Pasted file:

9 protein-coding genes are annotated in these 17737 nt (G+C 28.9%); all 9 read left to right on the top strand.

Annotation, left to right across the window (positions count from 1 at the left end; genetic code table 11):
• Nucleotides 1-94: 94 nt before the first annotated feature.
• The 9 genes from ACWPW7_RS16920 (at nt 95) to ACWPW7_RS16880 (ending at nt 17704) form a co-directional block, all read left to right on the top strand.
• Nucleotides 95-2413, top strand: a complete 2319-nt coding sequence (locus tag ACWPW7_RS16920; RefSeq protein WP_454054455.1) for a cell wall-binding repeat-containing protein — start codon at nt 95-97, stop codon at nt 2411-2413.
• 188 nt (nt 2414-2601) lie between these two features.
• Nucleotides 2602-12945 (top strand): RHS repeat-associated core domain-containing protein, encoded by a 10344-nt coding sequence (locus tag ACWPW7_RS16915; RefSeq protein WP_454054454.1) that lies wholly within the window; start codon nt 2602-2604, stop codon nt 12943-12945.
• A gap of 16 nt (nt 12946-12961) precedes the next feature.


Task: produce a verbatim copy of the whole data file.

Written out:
9 protein-coding genes are annotated in these 17737 nt (G+C 28.9%); all 9 read left to right on the top strand.

Annotation, left to right across the window (positions count from 1 at the left end; genetic code table 11):
• Nucleotides 1-94: 94 nt before the first annotated feature.
• The 9 genes from ACWPW7_RS16920 (at nt 95) to ACWPW7_RS16880 (ending at nt 17704) form a co-directional block, all read left to right on the top strand.
• Nucleotides 95-2413, top strand: a complete 2319-nt coding sequence (locus tag ACWPW7_RS16920; RefSeq protein WP_454054455.1) for a cell wall-binding repeat-containing protein — start codon at nt 95-97, stop codon at nt 2411-2413.
• 188 nt (nt 2414-2601) lie between these two features.
• Nucleotides 2602-12945 (top strand): RHS repeat-associated core domain-containing protein, encoded by a 10344-nt coding sequence (locus tag ACWPW7_RS16915; RefSeq protein WP_454054454.1) that lies wholly within the window; start codon nt 2602-2604, stop codon nt 12943-12945.
• A gap of 16 nt (nt 12946-12961) precedes the next feature.